Picture used for illustrative purpose only.
Gulf Today, Staff Reporter
The Emirates Mars Mission, the first interplanetary exploration undertaken by an Arab nation, on Saturday announced it will enter Mars’ orbit at 7.57pm GST on the Feb.9, 2021.
After successfully completing its 7-month cruise to Mars, the Emirates Mars Mission’s Hope Probe is days away from the most critical part of its historic voyage to the Red Planet – the critical manoeuvre that will define the success or failure of the mission to place its orbiter, the Hope probe, into Mars orbit.
The Mars Orbital Insertion (MOI) manoeuvre involves reversing the spacecraft and firing the Hope probe’s six Delta-V thrusters in a 27-minute deceleration ‘burn’ to rapidly slow the speed of the spacecraft from 121,000 km/h to 18,000 km/h, and will see the Operations Team confirming whether the Probe has achieved a stable capture orbit around Mars.
Omran Sharaf, Project Director of the Emirates Mars Mission, said: “We are nearing the most critical part of the mission. Though we have carried out multiple tests and are confident about the manoeuvres we have performed, space exploration always includes an element of risk and we are keenly aware that 50% of all missions to Mars have failed.
“Despite years of tests and peer reviews, this operation is the first time our platform has been tested in such a complex and stressful manoeuvre in deep space.”
MOI is set to commence just after 7:30pm UAE time on the Feb.9, with the signal confirming the manoeuvre has started reaching earth eleven minutes afterwards, at 7:42pm.
The delay is caused by the radio signal having to travel the long distance from Mars to Earth.
The MOI burn will commence when the probe is a mere 2,363 kilometres from Mars’ planetary surface.
Dozens of landmarks across the UAE and the Arab world are turning red in celebration of the UAE’s Hope probe, set to arrive to Mars on February 9 after succeeding in the most critical stage of its historic journey to the Red Planet’s orbit, the Mars Orbit Insertion.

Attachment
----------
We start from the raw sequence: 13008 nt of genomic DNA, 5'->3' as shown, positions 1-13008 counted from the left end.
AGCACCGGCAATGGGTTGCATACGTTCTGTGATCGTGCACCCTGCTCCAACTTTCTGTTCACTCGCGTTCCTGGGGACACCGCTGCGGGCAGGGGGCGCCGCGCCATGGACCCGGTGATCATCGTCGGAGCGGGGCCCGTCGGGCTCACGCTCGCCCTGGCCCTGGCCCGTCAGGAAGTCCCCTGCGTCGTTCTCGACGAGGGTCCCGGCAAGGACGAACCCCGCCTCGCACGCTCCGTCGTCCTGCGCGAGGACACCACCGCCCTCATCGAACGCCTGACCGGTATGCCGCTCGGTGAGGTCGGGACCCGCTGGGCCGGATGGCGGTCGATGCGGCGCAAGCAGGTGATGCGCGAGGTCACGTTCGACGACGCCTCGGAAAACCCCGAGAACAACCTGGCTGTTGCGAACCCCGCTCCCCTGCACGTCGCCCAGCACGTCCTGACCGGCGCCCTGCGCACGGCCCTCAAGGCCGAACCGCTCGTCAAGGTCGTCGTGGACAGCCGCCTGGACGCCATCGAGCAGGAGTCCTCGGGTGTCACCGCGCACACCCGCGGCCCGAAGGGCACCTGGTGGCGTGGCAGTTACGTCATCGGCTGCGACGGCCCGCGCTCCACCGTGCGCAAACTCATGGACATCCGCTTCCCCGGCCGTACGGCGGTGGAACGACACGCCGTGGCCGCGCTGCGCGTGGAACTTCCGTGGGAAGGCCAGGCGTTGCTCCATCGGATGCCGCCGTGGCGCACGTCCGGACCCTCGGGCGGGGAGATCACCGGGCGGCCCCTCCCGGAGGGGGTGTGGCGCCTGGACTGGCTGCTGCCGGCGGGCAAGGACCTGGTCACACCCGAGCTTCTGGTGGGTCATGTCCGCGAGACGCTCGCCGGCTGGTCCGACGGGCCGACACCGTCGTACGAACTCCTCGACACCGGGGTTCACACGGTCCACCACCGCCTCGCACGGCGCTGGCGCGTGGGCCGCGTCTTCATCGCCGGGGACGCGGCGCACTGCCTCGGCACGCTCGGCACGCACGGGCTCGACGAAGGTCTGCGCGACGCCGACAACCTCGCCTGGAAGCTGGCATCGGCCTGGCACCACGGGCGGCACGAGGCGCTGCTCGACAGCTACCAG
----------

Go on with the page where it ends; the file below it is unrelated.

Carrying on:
Countries in the Arab region are also lighting up their landmarks in celebration of the first-ever Arab interplanetary mission that will mark the region’s entry to space exploration. "The Zone" on Takhassusi Street in Riyadh, Saudi Arabia; the Bahrain World Trade Center in Bahrain; the Kuwait Tower in Kuwait; The Cairo Tower in Egypt; the Roman Theatre in Jordan; The Iraq Museum and the Baghdad Mall, Iraq have turned red to celebrate the high-anticipated Hope probe’s arrival to Mars on February 9, after seven months of travelling 493 million kilometres into deep space.
At the end of its 7-month, 493,500,000 kilometre journey, the probe needs to enter a ‘window’ of plus or minus 300 kilometres and attain the correct speed.
The burn will consume half of the Hydrazine fuel the probe is carrying and will be the first test of the probe’s propulsion system over such a long duration.
Hope’s six thrusters will deliver some 650 Newtons of thrust during the burn. Should a thruster pair fail, the burn duration will increase to compensate.
A second pair failing would terminate the mission.
In addition to the six Delta-V thrusters, the probe also uses a set of eight RCS (Reaction Control System) thrusters, which will maintain the spacecraft’s orientation during the burn.
Small adjustments to the spacecraft’s inclination are made using its four reaction wheels.